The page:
President Jantzen resigned his position effective July 31, 1929, and Professor John B. Griffing, an instructor in psychology and sociology, was appointed as his successor. A fifth building was added to the campus in 1929, with the completion of a "Social Hall," the name given to the first campus center or student union. The astronomical observatory was completed in 1930.
Student enrollment continued to increase, with over 700 day students registered in the fall of 1932. Most students planned to transfer to four-year schools, and the curriculum continued to emphasize academic subjects.
The need for extensive parking lots was not of great concern during these early years. Students using public transportation to the college made use of the Pacific Electric streetcars, which passed the college along Mt. Vernon Avenue.
The college felt the effects of the great economic depression of the early 1930s in a number of ways. In February 1932, Trustee Andrews was asked to identify ways the campus might be able to economize in the costs associated with the care of the grounds and buildings. Further purchases of books for the library were deferred. In May 1932, the faculty passed a resolution offering to accept a 5% reduction in salary, which was gratefully accepted by the Board. In May of 1933, conditions were even bleaker. Only seventeen instructors received assurances of a full-time job. Nine more received promises of at least half-time employment, and four received notices of termination. When salaries were finally adopted in June, all faculty who were receiving more than $175 per month had their salaries reduced 10%. Under those conditions, most of the staff was retained.
In June of 1933, President Griffing submitted his resignation, stating that his health did not permit him to carry the burden of the position. He requested that he be retained as a regular teaching faculty member for the ensuring year, and the Board approved this request. Mr. Griffing left the campus in January 1934 to become the Educational Adviser for the 9th Army Corps Area. He later served four years in Brazil as the president of an agricultural college, and then returned to the United States to head the Department of Education at Tempe State Normal in Arizona (now Arizona State University).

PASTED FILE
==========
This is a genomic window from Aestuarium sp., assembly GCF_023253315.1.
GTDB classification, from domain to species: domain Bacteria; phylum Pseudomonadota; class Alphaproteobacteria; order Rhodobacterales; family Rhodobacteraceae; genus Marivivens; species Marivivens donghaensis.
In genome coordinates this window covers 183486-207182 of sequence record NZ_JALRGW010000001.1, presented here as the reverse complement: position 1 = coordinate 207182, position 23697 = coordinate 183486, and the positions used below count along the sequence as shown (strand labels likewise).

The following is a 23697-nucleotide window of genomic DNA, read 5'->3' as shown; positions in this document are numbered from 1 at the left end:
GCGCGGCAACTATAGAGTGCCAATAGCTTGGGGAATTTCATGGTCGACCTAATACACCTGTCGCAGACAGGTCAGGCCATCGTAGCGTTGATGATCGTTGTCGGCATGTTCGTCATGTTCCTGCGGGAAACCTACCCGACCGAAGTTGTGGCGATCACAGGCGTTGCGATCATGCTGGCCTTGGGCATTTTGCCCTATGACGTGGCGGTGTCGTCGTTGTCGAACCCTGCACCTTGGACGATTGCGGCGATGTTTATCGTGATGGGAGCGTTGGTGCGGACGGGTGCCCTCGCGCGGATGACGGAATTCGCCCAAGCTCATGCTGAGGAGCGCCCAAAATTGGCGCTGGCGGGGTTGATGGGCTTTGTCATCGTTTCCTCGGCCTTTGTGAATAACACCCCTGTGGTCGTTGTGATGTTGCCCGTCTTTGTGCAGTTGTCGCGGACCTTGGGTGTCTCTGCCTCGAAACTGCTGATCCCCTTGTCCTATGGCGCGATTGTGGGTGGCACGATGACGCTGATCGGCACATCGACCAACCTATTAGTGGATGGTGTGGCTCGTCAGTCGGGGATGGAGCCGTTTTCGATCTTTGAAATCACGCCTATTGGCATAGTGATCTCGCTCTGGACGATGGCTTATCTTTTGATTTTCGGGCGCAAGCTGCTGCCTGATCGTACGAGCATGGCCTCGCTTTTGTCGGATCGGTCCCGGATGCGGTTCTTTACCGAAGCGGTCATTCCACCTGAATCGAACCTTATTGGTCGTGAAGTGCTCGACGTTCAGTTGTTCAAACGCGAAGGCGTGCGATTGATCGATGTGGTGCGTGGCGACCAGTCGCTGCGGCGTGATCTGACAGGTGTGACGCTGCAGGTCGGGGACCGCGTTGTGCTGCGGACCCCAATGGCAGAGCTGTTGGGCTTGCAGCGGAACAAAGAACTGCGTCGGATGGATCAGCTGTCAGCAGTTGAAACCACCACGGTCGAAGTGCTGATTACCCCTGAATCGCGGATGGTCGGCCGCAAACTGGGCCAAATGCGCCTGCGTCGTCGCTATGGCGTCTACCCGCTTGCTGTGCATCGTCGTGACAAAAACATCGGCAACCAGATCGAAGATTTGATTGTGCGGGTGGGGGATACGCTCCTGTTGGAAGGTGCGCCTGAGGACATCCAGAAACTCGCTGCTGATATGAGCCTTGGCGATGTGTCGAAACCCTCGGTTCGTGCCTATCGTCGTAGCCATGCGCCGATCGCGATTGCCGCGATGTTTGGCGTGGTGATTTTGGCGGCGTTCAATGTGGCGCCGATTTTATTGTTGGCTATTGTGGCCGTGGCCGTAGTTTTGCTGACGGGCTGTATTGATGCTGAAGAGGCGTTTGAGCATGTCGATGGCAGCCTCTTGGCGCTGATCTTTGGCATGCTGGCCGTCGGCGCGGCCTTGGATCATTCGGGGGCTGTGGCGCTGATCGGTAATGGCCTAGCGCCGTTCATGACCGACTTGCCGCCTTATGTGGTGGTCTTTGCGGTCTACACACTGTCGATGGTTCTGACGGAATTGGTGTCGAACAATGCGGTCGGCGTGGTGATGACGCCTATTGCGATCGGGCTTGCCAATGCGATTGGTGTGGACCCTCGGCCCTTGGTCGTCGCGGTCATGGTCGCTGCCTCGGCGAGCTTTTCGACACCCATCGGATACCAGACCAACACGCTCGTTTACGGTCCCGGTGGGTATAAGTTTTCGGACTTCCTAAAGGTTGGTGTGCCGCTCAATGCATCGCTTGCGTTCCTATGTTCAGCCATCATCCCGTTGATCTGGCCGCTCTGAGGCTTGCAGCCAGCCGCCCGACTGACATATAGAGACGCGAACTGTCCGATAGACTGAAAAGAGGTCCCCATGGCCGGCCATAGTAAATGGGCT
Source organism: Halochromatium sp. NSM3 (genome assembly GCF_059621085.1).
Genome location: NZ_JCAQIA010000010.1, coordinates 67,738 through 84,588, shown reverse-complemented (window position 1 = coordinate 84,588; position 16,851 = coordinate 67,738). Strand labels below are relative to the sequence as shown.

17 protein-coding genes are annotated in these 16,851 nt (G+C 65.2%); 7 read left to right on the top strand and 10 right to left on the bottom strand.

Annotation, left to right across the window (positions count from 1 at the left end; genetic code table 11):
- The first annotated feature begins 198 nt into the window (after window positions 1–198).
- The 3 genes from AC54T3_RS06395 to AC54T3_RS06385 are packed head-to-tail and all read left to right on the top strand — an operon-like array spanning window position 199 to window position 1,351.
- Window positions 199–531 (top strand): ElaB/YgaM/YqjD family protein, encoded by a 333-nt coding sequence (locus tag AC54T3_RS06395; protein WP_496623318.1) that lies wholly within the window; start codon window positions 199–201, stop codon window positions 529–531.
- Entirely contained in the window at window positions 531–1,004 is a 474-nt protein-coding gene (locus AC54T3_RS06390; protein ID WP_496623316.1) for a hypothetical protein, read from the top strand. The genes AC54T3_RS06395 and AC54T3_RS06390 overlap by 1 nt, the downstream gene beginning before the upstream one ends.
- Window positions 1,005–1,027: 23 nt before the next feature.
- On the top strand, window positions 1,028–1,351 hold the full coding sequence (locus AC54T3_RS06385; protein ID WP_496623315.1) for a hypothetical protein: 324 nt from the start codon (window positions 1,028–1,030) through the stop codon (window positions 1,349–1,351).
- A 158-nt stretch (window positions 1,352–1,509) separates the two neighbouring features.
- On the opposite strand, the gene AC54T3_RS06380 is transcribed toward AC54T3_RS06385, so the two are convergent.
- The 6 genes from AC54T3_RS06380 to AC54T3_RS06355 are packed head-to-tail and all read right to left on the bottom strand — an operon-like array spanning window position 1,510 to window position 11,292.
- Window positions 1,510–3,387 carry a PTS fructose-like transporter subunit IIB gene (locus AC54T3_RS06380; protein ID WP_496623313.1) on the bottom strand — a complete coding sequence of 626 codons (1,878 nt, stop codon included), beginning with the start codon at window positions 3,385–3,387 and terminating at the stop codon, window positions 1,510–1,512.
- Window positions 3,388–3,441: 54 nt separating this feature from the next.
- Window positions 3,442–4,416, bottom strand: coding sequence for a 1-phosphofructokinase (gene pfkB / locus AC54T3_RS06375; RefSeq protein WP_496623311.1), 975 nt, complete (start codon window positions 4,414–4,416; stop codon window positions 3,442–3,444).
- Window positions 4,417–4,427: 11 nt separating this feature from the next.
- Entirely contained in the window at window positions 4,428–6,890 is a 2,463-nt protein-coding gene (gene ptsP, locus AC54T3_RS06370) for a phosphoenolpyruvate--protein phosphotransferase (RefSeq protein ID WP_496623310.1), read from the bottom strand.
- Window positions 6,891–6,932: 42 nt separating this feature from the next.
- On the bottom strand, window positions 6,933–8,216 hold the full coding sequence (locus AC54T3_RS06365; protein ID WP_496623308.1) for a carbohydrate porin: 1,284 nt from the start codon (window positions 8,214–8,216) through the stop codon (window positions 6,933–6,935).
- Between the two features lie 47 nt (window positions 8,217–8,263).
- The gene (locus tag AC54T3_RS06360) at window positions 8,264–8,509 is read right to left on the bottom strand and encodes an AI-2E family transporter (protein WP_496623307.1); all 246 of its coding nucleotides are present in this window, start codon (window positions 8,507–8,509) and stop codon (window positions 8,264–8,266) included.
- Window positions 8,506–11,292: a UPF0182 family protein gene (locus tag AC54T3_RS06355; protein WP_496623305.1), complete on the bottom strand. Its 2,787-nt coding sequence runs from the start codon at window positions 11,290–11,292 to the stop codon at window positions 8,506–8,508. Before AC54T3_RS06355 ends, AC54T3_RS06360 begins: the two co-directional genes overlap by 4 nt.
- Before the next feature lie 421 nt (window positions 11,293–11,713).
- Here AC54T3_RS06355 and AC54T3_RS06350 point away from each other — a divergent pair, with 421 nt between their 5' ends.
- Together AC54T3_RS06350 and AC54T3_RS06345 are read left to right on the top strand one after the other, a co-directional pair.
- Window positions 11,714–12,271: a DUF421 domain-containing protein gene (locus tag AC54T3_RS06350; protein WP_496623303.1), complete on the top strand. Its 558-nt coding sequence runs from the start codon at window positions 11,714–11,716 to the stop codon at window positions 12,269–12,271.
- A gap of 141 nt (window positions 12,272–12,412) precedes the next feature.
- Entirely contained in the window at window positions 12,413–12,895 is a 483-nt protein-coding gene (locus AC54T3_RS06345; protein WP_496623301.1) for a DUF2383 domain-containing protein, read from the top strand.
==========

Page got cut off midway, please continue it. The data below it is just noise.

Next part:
The Ricciardi Presidency: 1933-1942
The college's third president, Nicholas Ricciardi, came to San Bernardino
with a reputation as an outstanding authority on vocational education. Enrollment during this period was relatively stable, fluctuating between 700 and 1,000 students per semester. Hazing of new students was an expected and accepted practice during the first weeks of each academic year. Such good-natured harassment generally ended with the annual Freshmen-Sophomore pushball context, usually won by the sophomores.
Students and faculty had a strong feeling of community, and many social events were scheduled, including a Christmas formal, co-ed pajama parties, and a beard-growing contest.
Additional buildings were added to the campus during the Ricciardi years. The Works Progress Administration (WPA) funded construction of the auditorium. From 1936 to 1938, this project provided employment for over 500 men in the area, resulting in the most distinctive and architecturally beautiful building on the campus. The auditorium was accepted by the Board in October 1938, and during that same month, the Drama Department presented Shakespeare's "As You Like it" as the firstproduction in the new facility. In other construction projects, State Emergency Relief Administration funds were obtained to construct a Greek Theatre, and WPA funds were used to fund concrete bleachers for the stadium and a new vocational building.
During his last year at Valley College, President Ricciardi established a separate Evening College, made up of three divisions: vocational arts, social arts, and professional arts. Nora Parker Coy, originally employed as an English instructor, was named Director of the new program.